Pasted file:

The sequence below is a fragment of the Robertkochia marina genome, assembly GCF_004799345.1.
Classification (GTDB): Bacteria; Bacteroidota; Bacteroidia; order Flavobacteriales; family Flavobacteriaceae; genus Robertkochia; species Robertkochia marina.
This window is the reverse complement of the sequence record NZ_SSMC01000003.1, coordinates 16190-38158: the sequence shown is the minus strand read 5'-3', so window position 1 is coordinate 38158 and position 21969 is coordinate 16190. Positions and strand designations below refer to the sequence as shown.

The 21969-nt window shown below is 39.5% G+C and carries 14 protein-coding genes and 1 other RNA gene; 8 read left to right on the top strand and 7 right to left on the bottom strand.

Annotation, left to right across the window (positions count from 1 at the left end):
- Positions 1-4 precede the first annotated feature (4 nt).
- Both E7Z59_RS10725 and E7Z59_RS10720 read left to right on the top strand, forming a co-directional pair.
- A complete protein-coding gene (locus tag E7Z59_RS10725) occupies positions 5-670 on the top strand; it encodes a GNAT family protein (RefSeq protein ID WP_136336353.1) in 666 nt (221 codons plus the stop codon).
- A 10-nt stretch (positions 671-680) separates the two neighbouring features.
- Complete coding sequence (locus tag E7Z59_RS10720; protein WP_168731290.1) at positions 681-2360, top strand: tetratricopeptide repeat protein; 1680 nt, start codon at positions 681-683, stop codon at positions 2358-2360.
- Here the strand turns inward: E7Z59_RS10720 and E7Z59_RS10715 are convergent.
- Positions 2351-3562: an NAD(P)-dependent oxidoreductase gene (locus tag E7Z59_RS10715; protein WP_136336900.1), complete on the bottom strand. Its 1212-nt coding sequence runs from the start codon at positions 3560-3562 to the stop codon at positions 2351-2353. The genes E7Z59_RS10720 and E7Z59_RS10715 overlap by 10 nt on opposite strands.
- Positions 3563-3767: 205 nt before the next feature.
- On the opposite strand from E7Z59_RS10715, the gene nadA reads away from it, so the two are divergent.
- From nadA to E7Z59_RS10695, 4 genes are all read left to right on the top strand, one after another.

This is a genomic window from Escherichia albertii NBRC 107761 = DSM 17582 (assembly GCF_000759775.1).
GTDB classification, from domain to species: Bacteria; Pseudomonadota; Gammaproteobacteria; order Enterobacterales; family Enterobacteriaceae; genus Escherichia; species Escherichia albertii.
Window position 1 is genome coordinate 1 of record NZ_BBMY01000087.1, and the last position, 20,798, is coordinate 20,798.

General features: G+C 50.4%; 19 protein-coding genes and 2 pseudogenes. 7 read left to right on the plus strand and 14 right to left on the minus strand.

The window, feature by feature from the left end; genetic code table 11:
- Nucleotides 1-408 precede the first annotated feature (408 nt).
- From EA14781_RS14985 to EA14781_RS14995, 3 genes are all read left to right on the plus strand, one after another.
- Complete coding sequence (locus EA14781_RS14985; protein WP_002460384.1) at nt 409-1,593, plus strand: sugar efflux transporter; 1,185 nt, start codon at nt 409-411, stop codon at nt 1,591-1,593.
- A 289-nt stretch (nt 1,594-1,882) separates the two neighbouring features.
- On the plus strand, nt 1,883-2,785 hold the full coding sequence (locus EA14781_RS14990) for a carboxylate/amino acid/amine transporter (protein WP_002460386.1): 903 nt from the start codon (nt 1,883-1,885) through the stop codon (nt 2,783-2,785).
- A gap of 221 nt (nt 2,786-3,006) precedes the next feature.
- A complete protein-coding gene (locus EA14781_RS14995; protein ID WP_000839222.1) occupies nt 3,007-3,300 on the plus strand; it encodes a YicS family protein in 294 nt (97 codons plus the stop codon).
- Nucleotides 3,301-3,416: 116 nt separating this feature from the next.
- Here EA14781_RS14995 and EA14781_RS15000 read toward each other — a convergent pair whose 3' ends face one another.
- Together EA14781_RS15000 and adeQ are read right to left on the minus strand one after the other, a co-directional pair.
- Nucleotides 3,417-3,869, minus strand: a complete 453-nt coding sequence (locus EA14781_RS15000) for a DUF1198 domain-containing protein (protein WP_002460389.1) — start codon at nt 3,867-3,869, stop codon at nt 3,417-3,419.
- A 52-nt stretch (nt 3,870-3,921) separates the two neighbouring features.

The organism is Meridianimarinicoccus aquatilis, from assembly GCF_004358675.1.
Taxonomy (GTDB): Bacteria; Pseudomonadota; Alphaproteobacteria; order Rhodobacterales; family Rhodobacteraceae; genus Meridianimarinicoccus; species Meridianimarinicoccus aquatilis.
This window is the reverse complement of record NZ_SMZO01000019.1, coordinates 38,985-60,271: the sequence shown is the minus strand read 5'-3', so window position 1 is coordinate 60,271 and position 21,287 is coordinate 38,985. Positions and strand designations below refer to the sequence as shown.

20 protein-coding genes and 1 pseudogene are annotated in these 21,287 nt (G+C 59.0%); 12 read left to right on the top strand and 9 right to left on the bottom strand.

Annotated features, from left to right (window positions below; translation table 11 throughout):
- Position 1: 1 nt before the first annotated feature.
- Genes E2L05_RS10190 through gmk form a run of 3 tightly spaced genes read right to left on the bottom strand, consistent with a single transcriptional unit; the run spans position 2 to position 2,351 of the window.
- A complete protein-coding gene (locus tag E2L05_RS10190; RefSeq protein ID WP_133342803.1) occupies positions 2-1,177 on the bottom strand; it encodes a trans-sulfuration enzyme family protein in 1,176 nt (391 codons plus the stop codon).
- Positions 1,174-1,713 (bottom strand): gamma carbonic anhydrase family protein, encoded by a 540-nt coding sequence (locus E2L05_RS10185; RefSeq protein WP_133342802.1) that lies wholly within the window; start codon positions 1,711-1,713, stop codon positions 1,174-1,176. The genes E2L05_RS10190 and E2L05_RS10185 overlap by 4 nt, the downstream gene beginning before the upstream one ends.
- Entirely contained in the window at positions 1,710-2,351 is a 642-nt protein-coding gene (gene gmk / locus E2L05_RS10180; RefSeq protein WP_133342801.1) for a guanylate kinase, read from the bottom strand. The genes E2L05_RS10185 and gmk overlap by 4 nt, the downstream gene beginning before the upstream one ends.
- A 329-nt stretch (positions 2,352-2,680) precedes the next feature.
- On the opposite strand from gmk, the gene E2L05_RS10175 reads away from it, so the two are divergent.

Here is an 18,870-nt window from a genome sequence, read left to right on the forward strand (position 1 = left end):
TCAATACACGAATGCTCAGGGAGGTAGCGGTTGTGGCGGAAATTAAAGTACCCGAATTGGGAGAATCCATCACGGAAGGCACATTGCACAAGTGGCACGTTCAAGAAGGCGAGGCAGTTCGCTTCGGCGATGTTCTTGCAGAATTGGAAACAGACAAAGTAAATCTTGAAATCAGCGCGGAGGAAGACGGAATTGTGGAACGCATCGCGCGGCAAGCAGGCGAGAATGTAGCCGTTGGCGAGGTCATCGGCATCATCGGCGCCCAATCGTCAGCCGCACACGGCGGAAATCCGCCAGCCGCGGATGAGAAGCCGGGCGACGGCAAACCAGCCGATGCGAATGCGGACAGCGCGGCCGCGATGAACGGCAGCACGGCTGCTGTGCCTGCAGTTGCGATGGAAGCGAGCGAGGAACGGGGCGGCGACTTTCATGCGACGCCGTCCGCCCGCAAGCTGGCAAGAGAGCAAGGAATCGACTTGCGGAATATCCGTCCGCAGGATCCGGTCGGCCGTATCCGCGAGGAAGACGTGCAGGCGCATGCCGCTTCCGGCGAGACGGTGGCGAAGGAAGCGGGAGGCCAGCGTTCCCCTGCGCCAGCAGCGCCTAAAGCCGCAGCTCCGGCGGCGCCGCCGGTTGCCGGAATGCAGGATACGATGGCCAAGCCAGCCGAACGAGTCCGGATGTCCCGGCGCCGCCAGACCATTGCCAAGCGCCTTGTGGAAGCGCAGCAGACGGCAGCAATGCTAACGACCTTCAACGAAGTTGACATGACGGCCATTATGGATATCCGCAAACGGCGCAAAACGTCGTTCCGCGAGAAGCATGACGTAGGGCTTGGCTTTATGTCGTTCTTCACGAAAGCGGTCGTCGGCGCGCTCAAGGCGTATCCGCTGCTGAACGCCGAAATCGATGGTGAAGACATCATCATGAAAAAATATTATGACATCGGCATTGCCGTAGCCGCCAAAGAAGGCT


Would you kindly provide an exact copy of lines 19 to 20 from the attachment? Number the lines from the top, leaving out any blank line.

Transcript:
General features: G+C 50.4%; 19 protein-coding genes and 2 pseudogenes. 7 read left to right on the plus strand and 14 right to left on the minus strand.

The window, feature by feature from the left end; genetic code table 11: